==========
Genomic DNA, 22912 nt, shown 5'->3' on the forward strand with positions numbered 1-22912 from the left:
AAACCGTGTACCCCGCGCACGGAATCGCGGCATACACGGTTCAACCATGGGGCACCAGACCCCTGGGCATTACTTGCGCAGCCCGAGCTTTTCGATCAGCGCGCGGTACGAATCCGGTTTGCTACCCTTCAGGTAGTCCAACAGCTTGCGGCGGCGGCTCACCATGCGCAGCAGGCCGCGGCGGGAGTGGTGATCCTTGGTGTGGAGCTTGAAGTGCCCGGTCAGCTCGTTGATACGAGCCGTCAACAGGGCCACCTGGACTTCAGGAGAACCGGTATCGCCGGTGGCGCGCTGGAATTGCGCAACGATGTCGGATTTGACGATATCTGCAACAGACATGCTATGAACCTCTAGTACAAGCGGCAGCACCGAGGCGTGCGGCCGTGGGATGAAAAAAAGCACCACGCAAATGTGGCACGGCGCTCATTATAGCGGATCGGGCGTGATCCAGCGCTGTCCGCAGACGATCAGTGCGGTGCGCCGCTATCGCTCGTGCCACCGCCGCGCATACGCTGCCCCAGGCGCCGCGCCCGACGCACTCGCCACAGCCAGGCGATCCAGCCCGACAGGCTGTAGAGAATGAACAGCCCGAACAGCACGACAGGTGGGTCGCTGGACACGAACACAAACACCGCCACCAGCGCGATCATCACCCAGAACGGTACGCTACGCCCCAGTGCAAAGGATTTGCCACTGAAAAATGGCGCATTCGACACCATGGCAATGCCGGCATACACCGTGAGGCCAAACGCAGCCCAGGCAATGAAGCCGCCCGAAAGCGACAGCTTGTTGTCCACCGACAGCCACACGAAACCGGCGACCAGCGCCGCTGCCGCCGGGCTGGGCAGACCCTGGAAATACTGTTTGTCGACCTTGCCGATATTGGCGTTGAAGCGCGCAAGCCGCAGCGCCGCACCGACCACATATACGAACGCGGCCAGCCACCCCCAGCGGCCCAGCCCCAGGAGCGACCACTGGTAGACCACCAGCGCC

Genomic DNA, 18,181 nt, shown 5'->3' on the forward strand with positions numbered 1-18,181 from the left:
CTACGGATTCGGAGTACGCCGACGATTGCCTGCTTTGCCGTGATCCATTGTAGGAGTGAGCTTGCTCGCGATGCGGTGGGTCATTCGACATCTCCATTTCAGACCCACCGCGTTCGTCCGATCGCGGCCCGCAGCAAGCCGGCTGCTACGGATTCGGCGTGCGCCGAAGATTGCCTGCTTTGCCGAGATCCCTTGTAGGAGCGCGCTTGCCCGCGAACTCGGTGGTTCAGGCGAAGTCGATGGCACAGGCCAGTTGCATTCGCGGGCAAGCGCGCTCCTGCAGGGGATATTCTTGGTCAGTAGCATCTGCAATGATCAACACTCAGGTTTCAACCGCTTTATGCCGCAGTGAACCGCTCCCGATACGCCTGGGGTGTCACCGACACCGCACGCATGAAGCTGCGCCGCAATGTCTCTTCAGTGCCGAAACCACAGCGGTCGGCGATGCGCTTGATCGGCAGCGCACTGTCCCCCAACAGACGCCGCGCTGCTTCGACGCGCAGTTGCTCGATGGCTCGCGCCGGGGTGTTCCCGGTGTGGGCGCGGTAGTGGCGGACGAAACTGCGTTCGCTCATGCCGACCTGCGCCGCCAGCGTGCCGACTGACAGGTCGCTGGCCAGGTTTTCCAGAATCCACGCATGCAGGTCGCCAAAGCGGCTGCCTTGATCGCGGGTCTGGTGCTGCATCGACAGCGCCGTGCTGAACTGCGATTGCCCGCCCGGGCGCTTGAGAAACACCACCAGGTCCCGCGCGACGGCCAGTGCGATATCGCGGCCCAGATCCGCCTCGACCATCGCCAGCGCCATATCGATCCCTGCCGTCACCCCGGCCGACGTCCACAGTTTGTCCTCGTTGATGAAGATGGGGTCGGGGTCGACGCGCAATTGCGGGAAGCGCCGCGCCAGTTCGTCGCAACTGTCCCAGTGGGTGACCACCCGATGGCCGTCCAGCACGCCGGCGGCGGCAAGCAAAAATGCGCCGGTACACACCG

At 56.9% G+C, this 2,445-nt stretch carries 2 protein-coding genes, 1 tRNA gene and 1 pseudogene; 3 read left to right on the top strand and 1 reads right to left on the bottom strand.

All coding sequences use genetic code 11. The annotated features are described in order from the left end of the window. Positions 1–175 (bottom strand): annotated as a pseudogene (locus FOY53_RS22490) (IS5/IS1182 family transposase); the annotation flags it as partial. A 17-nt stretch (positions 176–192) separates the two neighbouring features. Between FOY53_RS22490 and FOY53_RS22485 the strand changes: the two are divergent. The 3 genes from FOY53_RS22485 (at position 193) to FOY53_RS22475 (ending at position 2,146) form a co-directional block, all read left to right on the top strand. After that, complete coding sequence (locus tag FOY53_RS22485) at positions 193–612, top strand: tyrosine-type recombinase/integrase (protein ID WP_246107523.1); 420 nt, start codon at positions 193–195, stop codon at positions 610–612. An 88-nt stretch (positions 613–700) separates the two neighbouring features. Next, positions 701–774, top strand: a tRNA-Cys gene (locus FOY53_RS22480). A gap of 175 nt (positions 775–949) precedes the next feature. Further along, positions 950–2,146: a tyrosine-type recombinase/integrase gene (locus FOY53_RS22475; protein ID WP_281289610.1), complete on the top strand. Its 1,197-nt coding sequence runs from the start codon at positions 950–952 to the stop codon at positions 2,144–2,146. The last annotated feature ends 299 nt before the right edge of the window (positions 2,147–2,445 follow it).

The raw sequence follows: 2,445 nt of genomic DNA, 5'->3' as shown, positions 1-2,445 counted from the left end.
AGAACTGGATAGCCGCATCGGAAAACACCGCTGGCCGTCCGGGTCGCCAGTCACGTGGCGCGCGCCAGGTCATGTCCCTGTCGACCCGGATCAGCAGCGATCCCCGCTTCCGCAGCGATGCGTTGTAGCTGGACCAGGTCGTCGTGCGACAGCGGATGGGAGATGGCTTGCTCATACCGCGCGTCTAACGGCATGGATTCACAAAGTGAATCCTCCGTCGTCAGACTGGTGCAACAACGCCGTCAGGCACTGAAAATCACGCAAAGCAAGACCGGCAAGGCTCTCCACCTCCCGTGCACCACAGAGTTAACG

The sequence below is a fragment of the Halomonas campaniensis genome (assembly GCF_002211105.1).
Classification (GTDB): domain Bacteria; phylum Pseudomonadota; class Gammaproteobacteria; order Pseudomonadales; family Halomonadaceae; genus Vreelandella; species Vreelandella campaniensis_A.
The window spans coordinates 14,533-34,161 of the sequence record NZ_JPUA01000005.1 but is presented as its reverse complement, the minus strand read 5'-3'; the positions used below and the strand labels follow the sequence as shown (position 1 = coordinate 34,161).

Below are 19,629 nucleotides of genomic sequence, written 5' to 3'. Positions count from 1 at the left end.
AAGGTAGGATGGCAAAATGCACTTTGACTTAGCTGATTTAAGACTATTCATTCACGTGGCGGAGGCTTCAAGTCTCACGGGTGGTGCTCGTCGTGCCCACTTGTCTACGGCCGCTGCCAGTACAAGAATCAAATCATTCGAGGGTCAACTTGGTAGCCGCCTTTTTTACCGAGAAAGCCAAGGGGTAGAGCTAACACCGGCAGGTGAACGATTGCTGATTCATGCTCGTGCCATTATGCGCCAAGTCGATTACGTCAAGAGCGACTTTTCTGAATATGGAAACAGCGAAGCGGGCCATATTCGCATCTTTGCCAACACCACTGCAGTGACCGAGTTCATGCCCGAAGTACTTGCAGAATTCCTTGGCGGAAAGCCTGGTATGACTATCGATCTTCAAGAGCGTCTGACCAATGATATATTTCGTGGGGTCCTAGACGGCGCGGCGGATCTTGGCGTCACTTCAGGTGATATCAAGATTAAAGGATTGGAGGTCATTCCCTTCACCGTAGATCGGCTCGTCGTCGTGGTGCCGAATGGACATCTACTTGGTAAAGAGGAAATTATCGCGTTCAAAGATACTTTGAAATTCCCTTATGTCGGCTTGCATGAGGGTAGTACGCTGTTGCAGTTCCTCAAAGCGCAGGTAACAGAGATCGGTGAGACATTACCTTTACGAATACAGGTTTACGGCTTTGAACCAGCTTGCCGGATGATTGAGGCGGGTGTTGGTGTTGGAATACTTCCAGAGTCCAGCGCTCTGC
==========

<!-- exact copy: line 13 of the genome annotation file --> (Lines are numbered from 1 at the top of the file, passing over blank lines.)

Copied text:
AAGGTAGGATGGCAAAATGCACTTTGACTTAGCTGATTTAAGACTATTCATTCACGTGGCGGAGGCTTCAAGTCTCACGGGTGGTGCTCGTCGTGCCCACTTGTCTACGGCCGCTGCCAGTACAAGAATCAAATCATTCGAGGGTCAACTTGGTAGCCGCCTTTTTTACCGAGAAAGCCAAGGGGTAGAGCTAACACCGGCAGGTGAACGATTGCTGATTCATGCTCGTGCCATTATGCGCCAAGTCGATTACGTCAAGAGCGACTTTTCTGAATATGGAAACAGCGAAGCGGGCCATATTCGCATCTTTGCCAACACCACTGCAGTGACCGAGTTCATGCCCGAAGTACTTGCAGAATTCCTTGGCGGAAAGCCTGGTATGACTATCGATCTTCAAGAGCGTCTGACCAATGATATATTTCGTGGGGTCCTAGACGGCGCGGCGGATCTTGGCGTCACTTCAGGTGATATCAAGATTAAAGGATTGGAGGTCATTCCCTTCACCGTAGATCGGCTCGTCGTCGTGGTGCCGAATGGACATCTACTTGGTAAAGAGGAAATTATCGCGTTCAAAGATACTTTGAAATTCCCTTATGTCGGCTTGCATGAGGGTAGTACGCTGTTGCAGTTCCTCAAAGCGCAGGTAACAGAGATCGGTGAGACATTACCTTTACGAATACAGGTTTACGGCTTTGAACCAGCTTGCCGGATGATTGAGGCGGGTGTTGGTGTTGGAATACTTCCAGAGTCCAGCGCTCTGC